Tuesday, July 12, 2011

The Piazza Man Delivers!

Just finished this new Lucky Lefty piece. This is something new I'm giving a whirl- doing smaller pieces in mixed media, mostly marker. The background is orange acrylic paint, which had the unintended result of reminding me happily of Shea Stadium. The paint I used was transparent, so in order to get it even I had to put a ton on. Kinda like how Shea used to not actually get anything fixed every year, they just slathered on new coats of orange paint every season.
I love the source photo of Piazza that I based the piece on. Piazza looks so intense, but a little forlorn in it. The American flag patch on his hat (and blonde highlights) place this picture in 2001, after 9/11.

Updated 07/13/11: This is now available as a print on my Etsy shop: CLICK HERE

Monday, June 6, 2011

Own a Piece of LUCKY LEFTY!

After multiple requests about prints and buying my art I've finally got it together and started up an Etsy shop.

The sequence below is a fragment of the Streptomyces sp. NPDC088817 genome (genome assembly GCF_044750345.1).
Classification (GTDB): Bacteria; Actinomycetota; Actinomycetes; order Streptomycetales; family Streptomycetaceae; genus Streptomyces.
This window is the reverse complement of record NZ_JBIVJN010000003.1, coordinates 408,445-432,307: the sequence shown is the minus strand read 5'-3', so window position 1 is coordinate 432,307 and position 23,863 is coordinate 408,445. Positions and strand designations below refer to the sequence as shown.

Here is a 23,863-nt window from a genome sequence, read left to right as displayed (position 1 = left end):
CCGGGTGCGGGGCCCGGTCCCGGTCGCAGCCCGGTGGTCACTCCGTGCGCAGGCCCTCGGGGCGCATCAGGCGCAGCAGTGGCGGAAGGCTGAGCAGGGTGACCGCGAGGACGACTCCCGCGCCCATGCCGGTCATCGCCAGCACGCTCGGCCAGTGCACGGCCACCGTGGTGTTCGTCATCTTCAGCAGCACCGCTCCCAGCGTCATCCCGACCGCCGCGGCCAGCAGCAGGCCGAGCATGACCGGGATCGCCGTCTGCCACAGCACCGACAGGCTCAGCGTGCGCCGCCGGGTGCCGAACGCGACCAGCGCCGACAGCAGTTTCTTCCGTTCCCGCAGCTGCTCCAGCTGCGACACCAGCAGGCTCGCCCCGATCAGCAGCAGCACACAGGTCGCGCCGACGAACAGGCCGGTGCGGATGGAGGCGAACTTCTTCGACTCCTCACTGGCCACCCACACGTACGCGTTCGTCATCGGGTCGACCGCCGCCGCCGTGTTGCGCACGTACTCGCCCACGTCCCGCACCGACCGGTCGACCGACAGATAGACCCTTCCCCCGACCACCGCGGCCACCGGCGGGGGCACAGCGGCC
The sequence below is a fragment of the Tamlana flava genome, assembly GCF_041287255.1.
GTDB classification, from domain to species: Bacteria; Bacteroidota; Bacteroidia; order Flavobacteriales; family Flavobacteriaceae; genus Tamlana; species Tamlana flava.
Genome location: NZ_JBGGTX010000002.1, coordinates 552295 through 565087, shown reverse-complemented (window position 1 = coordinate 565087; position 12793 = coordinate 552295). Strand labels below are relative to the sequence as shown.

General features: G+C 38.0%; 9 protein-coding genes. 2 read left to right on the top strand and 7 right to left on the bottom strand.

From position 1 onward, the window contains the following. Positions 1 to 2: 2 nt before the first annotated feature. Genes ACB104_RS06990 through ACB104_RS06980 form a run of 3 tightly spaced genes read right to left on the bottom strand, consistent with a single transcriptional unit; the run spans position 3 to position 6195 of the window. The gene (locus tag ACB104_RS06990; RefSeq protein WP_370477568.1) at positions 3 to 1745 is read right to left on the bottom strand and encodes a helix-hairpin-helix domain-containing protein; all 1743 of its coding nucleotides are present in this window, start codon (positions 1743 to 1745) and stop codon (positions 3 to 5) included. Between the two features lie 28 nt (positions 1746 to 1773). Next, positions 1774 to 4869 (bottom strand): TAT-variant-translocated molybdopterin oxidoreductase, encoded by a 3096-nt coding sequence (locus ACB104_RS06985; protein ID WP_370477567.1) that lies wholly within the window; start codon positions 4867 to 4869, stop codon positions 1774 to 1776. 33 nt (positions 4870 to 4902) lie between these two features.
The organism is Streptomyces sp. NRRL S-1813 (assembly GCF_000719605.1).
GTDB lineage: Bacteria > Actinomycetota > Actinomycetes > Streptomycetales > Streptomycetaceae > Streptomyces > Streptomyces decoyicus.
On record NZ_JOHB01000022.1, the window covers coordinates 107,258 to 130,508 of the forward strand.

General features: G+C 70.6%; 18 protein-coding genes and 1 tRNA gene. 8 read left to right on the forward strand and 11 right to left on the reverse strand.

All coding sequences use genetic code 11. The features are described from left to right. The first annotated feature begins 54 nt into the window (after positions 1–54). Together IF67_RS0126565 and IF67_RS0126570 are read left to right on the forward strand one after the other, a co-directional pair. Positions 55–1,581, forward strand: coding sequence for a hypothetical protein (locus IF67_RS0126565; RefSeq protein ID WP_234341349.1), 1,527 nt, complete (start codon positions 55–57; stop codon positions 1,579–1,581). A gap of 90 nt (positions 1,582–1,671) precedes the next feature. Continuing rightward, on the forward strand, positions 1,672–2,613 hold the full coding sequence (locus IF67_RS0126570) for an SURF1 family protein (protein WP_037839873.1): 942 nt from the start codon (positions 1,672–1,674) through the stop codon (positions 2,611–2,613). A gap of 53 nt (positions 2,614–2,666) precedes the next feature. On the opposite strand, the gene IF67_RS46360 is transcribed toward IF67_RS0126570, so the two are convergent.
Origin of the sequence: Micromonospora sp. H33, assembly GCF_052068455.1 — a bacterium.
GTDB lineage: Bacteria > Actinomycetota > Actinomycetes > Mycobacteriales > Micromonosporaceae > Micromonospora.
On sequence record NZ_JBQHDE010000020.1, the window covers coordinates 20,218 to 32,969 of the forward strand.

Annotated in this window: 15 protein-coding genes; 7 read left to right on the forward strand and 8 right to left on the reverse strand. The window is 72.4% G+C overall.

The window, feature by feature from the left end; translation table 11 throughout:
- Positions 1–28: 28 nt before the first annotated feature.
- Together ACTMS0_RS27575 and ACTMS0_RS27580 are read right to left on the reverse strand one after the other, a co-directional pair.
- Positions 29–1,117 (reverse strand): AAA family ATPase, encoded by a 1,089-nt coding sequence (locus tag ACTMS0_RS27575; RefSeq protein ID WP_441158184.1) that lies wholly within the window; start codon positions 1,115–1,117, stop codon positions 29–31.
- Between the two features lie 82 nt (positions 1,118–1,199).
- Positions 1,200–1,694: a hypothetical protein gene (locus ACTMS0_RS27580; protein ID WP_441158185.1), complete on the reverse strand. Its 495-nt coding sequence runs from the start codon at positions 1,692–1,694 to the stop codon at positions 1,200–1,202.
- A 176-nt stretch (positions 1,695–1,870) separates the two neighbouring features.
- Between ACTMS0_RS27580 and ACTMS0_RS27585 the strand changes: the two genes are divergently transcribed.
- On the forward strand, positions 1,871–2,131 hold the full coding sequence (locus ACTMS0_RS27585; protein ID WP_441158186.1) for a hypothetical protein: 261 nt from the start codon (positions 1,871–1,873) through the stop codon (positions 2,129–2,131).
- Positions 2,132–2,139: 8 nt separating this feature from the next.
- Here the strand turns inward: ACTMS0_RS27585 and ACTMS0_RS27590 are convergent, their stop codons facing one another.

So check it out, I've got products available at various price points- high quality giclee prints for 30 bucks, and box canvas prints starting at $80.

All of the Lucky Lefty prints are available, including BIGGIE, KEITH, SANDY, GANGSTA, and more!

Wednesday, April 6, 2011

Life After Death

I've been touching up the painting today, and finishing up the sides of the canvas (as seen in the the post before this). Sometimes the hardest part with painting isn't painting- it's stopping.
There's always imperfections that will drive you crazy, but as my buddy Matt Fried told me, "That's why it's a painting" as opposed to a photo.

This piece is for sale, by the way, so hit me up if you want Big Poppa up on your wall.
"Check it, we can do this every weekend. Keep banging."

Oh, I just remembered to spray varnish on it.

Monday, October 18, 2010

Choose Your Weapon